Spying On The ESP32’s GPIO

The ESP32 has been a go-to microcontroller platform for a while now, thanks to its versatile capabilities, integrated Wi-Fi and Bluetooth connectivity, and low power consumption. It’s ideal for a wide range of projects especially those revolving around IoT, partially because of all of the libraries and tools available for it now. The latest tool from [The Last Outpost Workshop] adds a feature we didn’t know we wanted until now: a webserver showing real-time updates of what all of the GPIO pins are doing.

The live GPIO pin monitoring library sets up the ESP32 to stream information about what all of the pins are doing in real time to a webserver, which displays the information as a helpful graphic. The demonstration in the video below shows and example troubleshooting a situation where the code is correct but there’s a mistake in the wiring, helping to quickly identify the problem and hopefully eliminating a wild goose chase for a bug in the software. The library can be quickly installed using the Arduino IDE and only requires the use of one other library and a few lines of code to get everything up and running.

As far as a debugging tool goes, something like this could save a lot of us a significant amount of time, especially with how easy it is to set up. A real-time look into the pins and their behavior, including those set up for PWM, is invaluable for plenty of situations. Of course if you’re building something like a real-time operating system that needs responses within a very specific interval you may want to look at more in-depth strategies for probing the GPIO.

Thanks to [Bob] for the tip!

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Test PCBs On A Bed Of Nails

While it might be tempting to start soldering a circuit together once the design looks good on paper, experience tells us that it’s still good to test it out on a breadboard first to make sure everything works properly. That might be where the process ends for one-off projects, but for large production runs you’re going to need to test all the PCBs after they’re built, too. While you would use a breadboard for prototyping, the platform you’re going to need for quality control is called a “bed of nails“.

This project comes to us by way of [Thom] who has been doing a large production run of circuits meant to drive nixie tubes. After the each board is completed, they are laid on top of a number of pins arranged to mate to various points on the PCB. Without needing to use alligator clamps or anything else labor-intensive to test, this simple jig with all the test points built-in means that each board can be laid on the bed and tested to ensure it works properly. The test bed looks like a bed of nails as well, hence the name.

There are other ways of testing PCBs after production, too, but if your board doesn’t involve any type of processing they might be hard to implement. Nixie tubes are mostly in the “analog” realm so this test setup works well for [Thom]’s needs.

New Part Day: Better Pins

If you’re making a circuit that is designed to plug into a breadboard, you have a problem. Those 0.1″ header pins are square, and the metal leaf contacts inside a solderless breadboard will eventually get bent out of shape. You only need to look at the breadboards in a university electronics lab for evidence of this.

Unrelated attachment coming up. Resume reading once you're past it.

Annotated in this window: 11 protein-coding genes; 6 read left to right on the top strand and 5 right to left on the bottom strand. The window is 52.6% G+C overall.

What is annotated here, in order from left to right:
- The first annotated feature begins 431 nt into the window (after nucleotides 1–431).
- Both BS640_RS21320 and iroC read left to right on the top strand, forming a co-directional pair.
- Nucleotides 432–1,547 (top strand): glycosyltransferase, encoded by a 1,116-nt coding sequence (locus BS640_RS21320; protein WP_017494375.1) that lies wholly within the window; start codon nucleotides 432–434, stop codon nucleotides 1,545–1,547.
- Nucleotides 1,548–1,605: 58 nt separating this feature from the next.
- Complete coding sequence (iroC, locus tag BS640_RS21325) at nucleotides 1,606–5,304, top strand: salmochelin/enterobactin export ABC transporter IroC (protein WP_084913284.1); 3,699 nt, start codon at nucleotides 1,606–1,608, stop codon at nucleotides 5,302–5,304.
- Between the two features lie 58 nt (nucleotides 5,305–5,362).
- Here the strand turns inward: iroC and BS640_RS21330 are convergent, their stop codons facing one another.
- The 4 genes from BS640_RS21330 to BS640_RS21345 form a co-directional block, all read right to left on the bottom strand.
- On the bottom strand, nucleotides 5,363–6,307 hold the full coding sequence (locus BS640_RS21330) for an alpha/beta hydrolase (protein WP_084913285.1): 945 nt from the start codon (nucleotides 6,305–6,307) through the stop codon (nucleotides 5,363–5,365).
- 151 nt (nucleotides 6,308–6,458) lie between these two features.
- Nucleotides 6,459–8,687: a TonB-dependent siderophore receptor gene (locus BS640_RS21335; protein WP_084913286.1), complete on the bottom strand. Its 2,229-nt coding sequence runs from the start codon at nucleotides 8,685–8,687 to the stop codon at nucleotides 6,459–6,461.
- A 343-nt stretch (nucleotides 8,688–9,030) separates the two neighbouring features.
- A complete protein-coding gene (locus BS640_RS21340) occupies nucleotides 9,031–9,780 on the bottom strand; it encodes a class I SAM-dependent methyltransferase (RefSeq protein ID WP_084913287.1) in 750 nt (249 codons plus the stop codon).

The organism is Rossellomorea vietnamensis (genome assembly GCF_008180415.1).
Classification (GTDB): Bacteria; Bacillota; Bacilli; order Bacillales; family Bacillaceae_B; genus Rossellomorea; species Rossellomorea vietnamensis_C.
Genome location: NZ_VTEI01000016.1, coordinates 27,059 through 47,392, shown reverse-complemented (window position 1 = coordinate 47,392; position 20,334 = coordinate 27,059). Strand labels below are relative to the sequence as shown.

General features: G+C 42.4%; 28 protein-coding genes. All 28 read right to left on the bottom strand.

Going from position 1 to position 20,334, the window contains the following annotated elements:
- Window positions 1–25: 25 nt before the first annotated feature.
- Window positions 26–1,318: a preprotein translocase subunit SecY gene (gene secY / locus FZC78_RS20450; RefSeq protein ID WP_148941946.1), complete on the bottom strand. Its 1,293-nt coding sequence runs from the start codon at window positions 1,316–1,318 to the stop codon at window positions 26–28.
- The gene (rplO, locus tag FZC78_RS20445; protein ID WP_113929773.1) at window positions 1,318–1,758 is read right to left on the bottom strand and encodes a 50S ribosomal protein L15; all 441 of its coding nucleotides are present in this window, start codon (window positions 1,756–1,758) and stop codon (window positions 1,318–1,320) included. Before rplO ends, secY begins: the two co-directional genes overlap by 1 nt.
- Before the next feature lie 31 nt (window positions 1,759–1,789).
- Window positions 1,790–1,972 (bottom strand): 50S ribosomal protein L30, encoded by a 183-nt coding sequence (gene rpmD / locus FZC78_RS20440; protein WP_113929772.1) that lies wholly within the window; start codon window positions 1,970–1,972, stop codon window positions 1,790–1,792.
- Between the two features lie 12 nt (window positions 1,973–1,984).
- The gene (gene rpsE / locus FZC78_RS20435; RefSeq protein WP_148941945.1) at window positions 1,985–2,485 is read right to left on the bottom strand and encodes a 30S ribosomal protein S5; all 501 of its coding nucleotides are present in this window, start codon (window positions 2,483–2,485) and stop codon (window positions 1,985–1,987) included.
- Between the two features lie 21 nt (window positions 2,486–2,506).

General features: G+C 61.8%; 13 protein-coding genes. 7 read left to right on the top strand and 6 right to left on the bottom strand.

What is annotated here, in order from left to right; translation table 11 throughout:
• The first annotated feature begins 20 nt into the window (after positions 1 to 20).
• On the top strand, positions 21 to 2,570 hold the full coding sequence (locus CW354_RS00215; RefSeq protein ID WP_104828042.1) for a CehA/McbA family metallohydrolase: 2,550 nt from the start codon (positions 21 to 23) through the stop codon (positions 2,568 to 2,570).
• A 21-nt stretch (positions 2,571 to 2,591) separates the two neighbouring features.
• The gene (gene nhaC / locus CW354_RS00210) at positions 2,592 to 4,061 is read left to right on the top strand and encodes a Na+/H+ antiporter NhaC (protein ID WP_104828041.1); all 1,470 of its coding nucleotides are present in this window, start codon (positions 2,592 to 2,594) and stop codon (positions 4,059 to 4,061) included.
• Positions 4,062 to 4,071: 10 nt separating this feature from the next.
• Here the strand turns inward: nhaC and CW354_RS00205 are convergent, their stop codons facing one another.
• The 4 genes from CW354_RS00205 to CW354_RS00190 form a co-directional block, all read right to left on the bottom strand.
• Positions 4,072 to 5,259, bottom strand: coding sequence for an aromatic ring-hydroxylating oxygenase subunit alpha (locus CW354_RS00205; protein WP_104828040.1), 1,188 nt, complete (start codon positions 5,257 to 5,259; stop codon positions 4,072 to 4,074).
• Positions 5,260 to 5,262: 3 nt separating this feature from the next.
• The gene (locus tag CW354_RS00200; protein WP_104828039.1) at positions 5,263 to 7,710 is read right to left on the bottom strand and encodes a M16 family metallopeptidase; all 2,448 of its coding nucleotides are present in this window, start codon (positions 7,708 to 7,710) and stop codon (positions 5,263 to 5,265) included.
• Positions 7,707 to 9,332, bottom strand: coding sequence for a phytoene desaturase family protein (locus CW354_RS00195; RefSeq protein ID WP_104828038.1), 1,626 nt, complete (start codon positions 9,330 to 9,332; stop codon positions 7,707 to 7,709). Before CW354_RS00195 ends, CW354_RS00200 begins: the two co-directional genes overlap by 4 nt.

The solution to this problem is to make pins that are as similar as possible to the leads on DIP chips. They should be flat, of course, and it would be nice if they didn’t have those plastic spacers and didn’t present a blob of solder on the top side of the chip.

Flip-Pins are the answer. Think of them as standard pin headers, but meant for breadboard applications, and having a great aesthetic for your projects. They’re designed to look as much like standard IC pins as possible, and have the same thickness (0.020″) as standard DIP leads.

The application of Flip-Pins is a lot like soldering standard 0.1″ pin headers. The pins ship in neat little plastic retainers¬†and can be tacked onto a PCB with just a little bit of solder. There’s a datasheet, and models for Altium, KiCad, and Eagle.

Flip-Pins grew out of another project, the OSHChip, to create an all-in-wonder chip containing an ARM microcontroller, radio, and a crossbar so any pin can be mapped to any peripheral. The OSChip itself is very cool, but one question constantly asked of the creator of this neat chip was, ‘where did you get those pins?’ From a factory. Now you can buy these pins from Evil Mad Scientist and Tindie. They’re a bit pricey, but they do look great.

Make Your Own Arduino Header Pins

There are two kinds of people in the world (and, no, this isn’t a binary joke). People who love the Arduino, and people who hate it. If you’ve ever tried to use a standard prototype board to mount on an Arduino, you’ll know what kind of person you are. When you notice the pins aren’t on 0.1 inch centers, you might think, “What the heck were those idiots thinking!” Or, you might say, “How clever! This way the connectors are keyed to prevent mistakes.” From your choice of statement, we can deduce your feelings on the subject.

[Rssalnero] clearly said something different. We weren’t there, but we suspect it was: “Gee. I should 3D print a jig to bend headers to fit.” Actually, he apparently tried to do it by hand (we’ve tried it, too). The results are not usually very good.

He created two simple 3D printed jigs that let you bend an 8-pin header. The first jig bends the correct offset and the second helps you straighten out the ends again. You can see the result in the picture above.

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